National Biodiversity Authority to prosecute Mahyco/Monsanto and collaborators promoting Bt Brinjal in violation of Biodiversity Protection Law
Posted 11 August 2011, by Staff, Environment Support Group, esgindia.org
In an unprecedented, though much delayed, decision, the National Biodiversity Authority of India (NBA) has decided to initiate legal action against M/s Mahyco/Monsanto and their collaborators for accessing and using local brinjal varieties in developing Bt Brinjal without prior approval of the competent authorities. The official resolution giving effect to this decision was taken in the NBA’s meeting of 20th June 2011, the minutes of which were released only on 11 August 2011. The decision of the NBA reads as follows:
“A background note besides legal opinion on Bt brinjal on the alleged violation by the M/s. Mahyco/M/s Monsanto, and their collaborators for accessing and using the local brinjal varieties for development of Bt brinjal with out prior approval of the competent authorities was discussed and it was decided that the NBA may proceed legally against M/s. Mahyco/ M/s Monsanto, and all others concerned to take the issue to its logical conclusion.” (Emphasis supplied)
[Official copy of these minutes may be accessed here.]
The “alleged violation” referred to by NBA is based on a complaint filed by Environment Support Group before the Karnataka Biodiversity Board on 15 February 2010 (Copy of the complaint is enclosed as Annexure A). Subsequently, the Board thoroughly and systematically investigated the matter and submitted in its 28 May 2011 letter to NBA that “six local varieties for development of Bt Brinjal” have been accessed in Karnataka by M/s Mahyco/Monsanto and their collaborators “without prior approval from State Biodiversity Board/National Biodiversity Authority”. Furnishing a variety of documents in support of its contention, the Board has sought “further action” by the Authority on the basis of ESG’s complaint. (Emphasis supplied). [A copy of the Board's letter along with its annexures is enclosed as Annexure B. ]
NBA subsequently sought “legal opinion” and decided to “proceed legally” against all involved in this case of biopiracy and “take the issue to its logical conclusion”. This should involve, as per law the Biological Diversity Act, initiation of criminal prosecution of key representatives of M/s Mahyco/Monsanto, University of Agricultural Sciences-Dharwar, Tamil Nadu Agricultural University-Coimbatore, Sathguru Management Consultants Pvt. Ltd. (representing the consortium involving United States Agency for International Development and Cornell University-USA) and others, for fundamentally violating Sec. 4 and related provisions of the Biological Diverstiy Act.
ESG’s complaint specifically charges these agencies for criminally accessing at least 10 varieties of brinjal in Karnataka1 and Tamil Nadu2 without in any manner seeking prior and informed consent from the National Biodiversity Authority, State Biodiversity Boards and applicable Local Biodiversity Management Committees as required. Such a rigorous process of appraisal is mandatory to protect loss of biodiversity due to misuse or overuse, theft of biodiversity and to secure biodiversity from contamination when transgencis are involved. In addition, the law mandates that when biodiversity is to be accessed in any manner for commercial, research and other uses, local communities who have protected local varieties and cultivars for generations must be consulted and if they consent benefits must accrue to them per the internationally applicable Access and Benefit Sharing Protocol.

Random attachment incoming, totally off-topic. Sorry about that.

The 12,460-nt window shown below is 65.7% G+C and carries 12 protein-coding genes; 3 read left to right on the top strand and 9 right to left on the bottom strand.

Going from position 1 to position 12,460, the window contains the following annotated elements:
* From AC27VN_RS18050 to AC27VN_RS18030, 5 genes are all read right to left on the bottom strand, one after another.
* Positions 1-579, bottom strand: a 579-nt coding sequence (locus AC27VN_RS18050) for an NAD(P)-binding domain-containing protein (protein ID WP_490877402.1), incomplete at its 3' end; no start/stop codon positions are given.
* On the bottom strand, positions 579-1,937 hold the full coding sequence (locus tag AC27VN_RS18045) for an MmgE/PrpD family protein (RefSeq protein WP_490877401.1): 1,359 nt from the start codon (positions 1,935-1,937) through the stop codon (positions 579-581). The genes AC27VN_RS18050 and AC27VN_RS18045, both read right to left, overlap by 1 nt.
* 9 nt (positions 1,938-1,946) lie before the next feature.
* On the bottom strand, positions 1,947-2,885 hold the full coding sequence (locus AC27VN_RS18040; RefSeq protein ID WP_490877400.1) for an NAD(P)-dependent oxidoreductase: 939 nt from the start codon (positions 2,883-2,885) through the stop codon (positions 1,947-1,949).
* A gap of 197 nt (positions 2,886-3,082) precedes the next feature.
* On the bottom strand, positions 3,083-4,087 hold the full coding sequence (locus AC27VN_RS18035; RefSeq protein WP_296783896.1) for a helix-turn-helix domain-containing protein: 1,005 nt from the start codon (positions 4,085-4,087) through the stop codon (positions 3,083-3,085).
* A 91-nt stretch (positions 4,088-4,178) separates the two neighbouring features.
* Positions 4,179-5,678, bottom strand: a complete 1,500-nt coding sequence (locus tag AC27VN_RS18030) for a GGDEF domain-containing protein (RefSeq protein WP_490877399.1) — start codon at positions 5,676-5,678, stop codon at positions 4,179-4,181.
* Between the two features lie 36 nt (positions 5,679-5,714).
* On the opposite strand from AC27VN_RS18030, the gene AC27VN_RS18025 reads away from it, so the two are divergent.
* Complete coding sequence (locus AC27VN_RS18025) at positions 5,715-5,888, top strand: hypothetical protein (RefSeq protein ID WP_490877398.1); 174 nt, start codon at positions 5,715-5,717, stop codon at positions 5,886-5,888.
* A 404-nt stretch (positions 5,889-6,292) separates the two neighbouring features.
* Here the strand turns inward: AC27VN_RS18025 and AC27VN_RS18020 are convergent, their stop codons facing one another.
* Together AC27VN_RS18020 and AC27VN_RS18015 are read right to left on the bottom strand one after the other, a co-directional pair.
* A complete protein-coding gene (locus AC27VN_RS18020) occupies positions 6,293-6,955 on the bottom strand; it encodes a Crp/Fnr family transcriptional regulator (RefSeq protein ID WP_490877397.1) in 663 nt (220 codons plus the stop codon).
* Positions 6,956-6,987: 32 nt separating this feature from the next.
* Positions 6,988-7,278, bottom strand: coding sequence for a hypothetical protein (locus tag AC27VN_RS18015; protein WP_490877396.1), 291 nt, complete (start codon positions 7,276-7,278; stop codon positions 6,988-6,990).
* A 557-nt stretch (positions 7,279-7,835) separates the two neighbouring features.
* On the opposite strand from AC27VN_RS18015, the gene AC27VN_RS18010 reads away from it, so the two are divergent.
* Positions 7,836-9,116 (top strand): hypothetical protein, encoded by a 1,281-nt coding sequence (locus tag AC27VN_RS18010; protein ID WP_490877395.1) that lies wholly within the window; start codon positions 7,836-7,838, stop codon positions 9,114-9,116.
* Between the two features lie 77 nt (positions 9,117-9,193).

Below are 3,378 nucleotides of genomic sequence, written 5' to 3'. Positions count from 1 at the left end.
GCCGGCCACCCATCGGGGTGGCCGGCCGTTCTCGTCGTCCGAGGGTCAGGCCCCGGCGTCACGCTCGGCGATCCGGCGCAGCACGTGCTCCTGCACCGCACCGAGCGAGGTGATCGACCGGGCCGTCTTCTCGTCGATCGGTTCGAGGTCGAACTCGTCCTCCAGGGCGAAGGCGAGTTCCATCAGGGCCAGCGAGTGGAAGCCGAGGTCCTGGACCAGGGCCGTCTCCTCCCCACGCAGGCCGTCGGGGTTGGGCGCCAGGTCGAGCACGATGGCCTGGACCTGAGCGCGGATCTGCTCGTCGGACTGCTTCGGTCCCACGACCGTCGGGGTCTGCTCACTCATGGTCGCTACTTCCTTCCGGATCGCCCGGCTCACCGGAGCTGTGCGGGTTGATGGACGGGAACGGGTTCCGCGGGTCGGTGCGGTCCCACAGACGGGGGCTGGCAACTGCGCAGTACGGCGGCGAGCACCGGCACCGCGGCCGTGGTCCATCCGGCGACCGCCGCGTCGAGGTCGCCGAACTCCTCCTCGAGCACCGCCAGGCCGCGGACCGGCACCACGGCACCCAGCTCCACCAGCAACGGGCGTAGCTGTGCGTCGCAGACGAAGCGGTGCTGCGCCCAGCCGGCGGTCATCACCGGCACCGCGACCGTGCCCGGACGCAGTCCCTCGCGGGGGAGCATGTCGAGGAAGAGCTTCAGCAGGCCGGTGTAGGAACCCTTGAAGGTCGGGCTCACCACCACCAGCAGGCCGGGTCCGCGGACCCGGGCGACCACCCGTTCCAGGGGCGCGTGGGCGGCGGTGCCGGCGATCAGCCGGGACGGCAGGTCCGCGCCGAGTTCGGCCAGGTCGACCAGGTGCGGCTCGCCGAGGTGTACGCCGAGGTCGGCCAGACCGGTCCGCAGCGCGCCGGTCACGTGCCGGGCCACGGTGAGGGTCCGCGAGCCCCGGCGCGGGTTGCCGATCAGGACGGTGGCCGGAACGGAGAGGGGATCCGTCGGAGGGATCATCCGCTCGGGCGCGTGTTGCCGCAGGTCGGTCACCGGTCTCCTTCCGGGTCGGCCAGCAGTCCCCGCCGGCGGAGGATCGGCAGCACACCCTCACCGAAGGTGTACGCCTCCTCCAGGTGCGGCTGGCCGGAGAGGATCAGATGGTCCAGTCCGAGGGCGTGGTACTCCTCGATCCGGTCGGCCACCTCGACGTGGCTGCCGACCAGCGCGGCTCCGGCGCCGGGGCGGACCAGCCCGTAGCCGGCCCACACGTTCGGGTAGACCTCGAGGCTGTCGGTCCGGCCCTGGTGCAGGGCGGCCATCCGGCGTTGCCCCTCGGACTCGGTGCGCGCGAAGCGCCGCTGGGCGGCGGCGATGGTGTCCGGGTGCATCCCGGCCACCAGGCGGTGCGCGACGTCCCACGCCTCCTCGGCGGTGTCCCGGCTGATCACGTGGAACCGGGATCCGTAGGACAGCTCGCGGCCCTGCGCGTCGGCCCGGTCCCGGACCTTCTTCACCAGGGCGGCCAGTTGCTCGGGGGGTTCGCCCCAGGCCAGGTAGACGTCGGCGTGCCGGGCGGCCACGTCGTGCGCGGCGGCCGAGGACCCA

Clearly aware of these laws that were fully in operation when Monsanto and its collaborators initiated research in developing Bt Brinjal in 2005, they deliberately chose to sidestep conformance with this critical legislation. When tackled by the Board during the investigation, Mahyco in its letter dated 25 June 2010 to the Board has categorically stated that it is “not in violation of any of the provisions of the Act” and claimed that the Bt Brinjal was developed by University of Agricultural Sciences, Dharwad. On its part the University has claimed in its letter dated 17 May 2011 that it has secured all permissions from various government departments, but does not produce any evidence of clearance under the Biodiversity Act. The extent to which Monsanto is dismissive of India’s biodiversity protection laws is evident from a press release made by Dr. Usha Barwale Zehr, Joint Director, Research of Mahyco who claimed that “The Genetic Engineering Action Committee (GEAC), which is going to meet a 19 member Expert Panel on April 27, 2011, may accept the proposal for introduction of Bt Brinjal in the country.”3 Thus completely belittling biodiversity protection laws of India in which offences are cognisable and non-bailable.
Keeping all this in view, the NBA must work with the State Biodiversity Boards to initiate criminal proceedings against Mahyco/Monsanto and others in strict conformance with the law. Pending this process administrative propriety demands that NBA must suspend action on all applications by any of the agencies involved in biopiracy seeking access to any biological resource of India. This would imply that NBA must stop processing Monsanto’s application for accessing two varieties of Indian onions (A copy of their access application is annexed at Annexure C). In addition we demand that NBA and its supportive regulatory agencies such as the State Biodiversity Boards and Biodiversity Management Committees must immediately ramp up their capacities to ensure that such acts of biopiracy become a thing of the past.
3GEAC to decide on Bt Brinjal at April 27 meet with Expert Panel, Friday, April 22, 2011 by Manjushee Naik, Mumbai, FnBNews, accessible at: http://fnbnews.com/article/detnews.asp?articleid=2970§ionid=1